Rule #1: VPN Connectivity

I’m going to start my own tech company someday and I don’t want it to be a failure. That’s why I can’t afford to forget this list of incredibly important things I’m learning along the way.

Rule #1: It must be dead simple for my developers to connect to the VPN.

You know what sucks as a developer? Getting a page at 8:23pm — halfway through your beer; four innings into the game — and having to fix something that broke. You know what sucks as a business-owner? Having to wait more than five seconds for the developer to be up and running on the VPN so he can start figuring out what’s wrong.

I’m not talking about the time it takes to get in touch with that developer or the time it takes for him to get home or whatever. You can’t anticipate those things and I don’t expect every one of my developers to perpetually be on call.

I’m talking about the time it takes from the instant he opens his laptop to the instant he’s actually able to start fixing problems. That time should be five seconds or less.

At my previous job, getting logged on to the VPN was horrific. The process was, roughly:

  1. Go to
  2. Enter a username/password which I rarely used and may or may not remember.
  3. Find my keys so I can get a six-digit number from my RSA token.
  4. Make sure I’m doing all of this from Internet Explorer and have the right Java plugins or whatever installed.

Maybe that doesn’t sound so bad. Sure, there’s room for error but it’s just a few steps, right? I mean, I’m logged in now! What more could I want?

Oh, I need to actually deploy code?

  1. Go to
  2. Enter a username/password which I often used but was not necessarily the same as any other.
  3. Fire up a remote desktop to the development environment and make my changes there, perhaps fighting with stupid things like screen resolution compatibility.
  4. Go to
  5. Enter a username/password which I often used but was not necessarily the same as any other.
  6. Fire up a separate remote desktop to the testing environment and double-check my changes there, perhaps fighting with stupid things like screen resolution compatibility.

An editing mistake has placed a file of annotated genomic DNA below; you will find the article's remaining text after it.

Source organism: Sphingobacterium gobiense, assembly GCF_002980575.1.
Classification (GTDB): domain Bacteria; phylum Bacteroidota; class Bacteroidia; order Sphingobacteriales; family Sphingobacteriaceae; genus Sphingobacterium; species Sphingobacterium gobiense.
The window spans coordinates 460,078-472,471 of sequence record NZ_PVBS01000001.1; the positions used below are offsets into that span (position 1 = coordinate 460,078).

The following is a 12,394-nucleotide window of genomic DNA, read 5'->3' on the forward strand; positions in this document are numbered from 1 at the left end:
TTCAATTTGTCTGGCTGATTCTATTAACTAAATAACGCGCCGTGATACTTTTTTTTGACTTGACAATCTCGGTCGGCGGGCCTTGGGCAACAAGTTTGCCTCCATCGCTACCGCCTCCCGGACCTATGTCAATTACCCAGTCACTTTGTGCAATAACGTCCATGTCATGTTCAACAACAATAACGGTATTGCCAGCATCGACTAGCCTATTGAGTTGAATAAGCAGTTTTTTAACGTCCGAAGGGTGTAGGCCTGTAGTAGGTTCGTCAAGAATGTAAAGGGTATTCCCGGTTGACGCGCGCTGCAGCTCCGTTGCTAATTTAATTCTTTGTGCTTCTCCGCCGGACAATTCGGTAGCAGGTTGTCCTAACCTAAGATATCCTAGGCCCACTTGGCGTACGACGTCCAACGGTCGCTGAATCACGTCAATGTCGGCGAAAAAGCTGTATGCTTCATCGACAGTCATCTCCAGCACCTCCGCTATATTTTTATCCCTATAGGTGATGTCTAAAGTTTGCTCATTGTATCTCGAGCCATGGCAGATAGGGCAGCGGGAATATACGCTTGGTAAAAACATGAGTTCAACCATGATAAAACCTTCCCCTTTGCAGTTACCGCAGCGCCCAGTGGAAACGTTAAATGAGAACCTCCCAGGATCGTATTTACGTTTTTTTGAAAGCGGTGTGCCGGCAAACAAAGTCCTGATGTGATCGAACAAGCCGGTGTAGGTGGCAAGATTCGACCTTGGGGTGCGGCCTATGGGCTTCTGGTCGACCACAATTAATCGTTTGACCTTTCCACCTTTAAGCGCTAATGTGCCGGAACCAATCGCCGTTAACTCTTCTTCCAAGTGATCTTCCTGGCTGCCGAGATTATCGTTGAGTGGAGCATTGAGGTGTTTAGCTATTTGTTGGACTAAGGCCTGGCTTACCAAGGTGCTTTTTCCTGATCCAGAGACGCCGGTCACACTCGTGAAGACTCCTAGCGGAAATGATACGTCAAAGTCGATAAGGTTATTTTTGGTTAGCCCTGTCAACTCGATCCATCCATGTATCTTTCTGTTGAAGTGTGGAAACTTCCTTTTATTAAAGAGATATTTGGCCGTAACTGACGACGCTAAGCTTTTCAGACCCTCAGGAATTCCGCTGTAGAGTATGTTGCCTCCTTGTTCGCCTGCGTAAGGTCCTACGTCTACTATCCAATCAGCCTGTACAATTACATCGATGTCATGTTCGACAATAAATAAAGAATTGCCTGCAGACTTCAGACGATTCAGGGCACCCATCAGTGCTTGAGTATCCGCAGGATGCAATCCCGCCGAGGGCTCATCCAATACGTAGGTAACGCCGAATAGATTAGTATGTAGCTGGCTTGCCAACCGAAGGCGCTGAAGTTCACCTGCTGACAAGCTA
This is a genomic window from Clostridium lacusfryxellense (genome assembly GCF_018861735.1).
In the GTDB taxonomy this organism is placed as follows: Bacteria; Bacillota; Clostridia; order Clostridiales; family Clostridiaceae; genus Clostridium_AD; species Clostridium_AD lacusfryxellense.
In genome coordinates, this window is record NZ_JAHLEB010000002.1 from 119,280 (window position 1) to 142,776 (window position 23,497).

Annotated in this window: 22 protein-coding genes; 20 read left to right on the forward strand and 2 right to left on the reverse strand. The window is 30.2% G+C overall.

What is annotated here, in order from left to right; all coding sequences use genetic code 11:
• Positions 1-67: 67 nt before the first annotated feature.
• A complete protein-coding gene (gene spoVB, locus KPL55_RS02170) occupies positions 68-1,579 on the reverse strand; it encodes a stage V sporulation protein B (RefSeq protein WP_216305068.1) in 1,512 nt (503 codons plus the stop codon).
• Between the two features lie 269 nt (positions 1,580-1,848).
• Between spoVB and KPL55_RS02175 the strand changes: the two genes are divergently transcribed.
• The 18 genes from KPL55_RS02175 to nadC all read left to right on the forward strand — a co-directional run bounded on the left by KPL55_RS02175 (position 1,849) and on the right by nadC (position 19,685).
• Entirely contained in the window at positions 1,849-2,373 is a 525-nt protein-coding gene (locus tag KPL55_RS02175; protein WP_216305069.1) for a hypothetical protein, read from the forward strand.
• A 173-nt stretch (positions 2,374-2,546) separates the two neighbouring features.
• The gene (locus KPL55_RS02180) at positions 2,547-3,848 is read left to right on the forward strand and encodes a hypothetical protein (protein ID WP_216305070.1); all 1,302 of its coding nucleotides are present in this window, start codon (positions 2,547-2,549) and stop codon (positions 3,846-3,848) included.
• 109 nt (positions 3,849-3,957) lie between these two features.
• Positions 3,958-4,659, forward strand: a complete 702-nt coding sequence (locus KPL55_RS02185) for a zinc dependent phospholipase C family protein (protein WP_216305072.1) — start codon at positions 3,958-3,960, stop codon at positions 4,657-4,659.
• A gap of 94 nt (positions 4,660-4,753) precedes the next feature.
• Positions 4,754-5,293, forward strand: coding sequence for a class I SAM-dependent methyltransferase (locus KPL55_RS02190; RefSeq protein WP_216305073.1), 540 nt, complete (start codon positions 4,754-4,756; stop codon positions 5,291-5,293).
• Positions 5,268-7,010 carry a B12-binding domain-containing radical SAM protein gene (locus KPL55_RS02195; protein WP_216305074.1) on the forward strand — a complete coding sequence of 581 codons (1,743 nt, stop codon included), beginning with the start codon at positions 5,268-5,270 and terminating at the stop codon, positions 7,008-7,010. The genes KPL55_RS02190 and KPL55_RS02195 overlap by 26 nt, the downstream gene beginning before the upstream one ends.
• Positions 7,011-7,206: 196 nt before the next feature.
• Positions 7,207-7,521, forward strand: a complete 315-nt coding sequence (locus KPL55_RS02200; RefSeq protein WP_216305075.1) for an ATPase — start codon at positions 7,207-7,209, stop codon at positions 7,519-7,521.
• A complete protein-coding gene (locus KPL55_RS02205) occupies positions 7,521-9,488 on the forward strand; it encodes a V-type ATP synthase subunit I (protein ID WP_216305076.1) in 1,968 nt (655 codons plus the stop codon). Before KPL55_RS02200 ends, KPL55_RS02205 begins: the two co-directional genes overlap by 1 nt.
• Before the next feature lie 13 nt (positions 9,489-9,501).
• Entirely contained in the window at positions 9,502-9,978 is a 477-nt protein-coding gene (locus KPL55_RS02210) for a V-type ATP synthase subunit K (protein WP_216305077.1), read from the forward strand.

7. Use the same remote desktop to pull down the checked-in changes and deploy to production.
  8. All of this at a snail’s pace because, after all, we’re talking about virtual desktops across the internet.

So I have to remember three separate username/password combinations, have my keys nearby, remind myself that I can’t launch the VPN from Chrome or Firefox, make sure I’m using the right remote desktop clients, and endure what could only be considered great bandwidth if it were 1996.

My word, did that ever suck.

At my current job, this is how I get on the VPN:

That’s it.

I should clarify that SSH is my preferred way to interact with my development environment, not a requirement of the infrastructure. If I wanted to launch Eclipse or IntelliJ or anything else, I could. In short, it’s completely as if I’m sitting at my desk, writing code the way I want to. It took less than five seconds: two mouse clicks, one password (my normal corporate domain password), and zero frustration.

Consider these two snapshots in time, sixty seconds after I open my laptop: at my new job, I’m looking through revision logs and diffs trying to figure out what change was made that broke things; at my old job, I’m still waiting for the VPN launcher to finish starting up.

It’s not just about crisis mitigation, though. It’s also about innovation.

Developers, generally speaking, like working on code. They can be utterly indifferent about the product but still want to improve the code base and implement their own ideas. Those ideas don’t have normal working hours. They could strike at 11:10am or 10:11pm and, either way, I want my developers to have the easiest possible path to putting those ideas into code.

If it takes a tedious, error-prone, blast-from-the-past process to log on to the VPN, I will get zero non-critical off-hours work from them. If it’s easy, though — maybe two mouse clicks and one password — they’ll have virtually no excuse to not hop on and hack a few lines.

So the case for a dead simple VPN is two-fold:

  1. Something went wrong, it has to be fixed, and every extra second it goes unfixed is costing the business money
  2. A developer’s desire to work for free is directly affected by the barriers to doing so and, as such, those barriers should be as low as possible

Sounds obvious when I put it like that, right?

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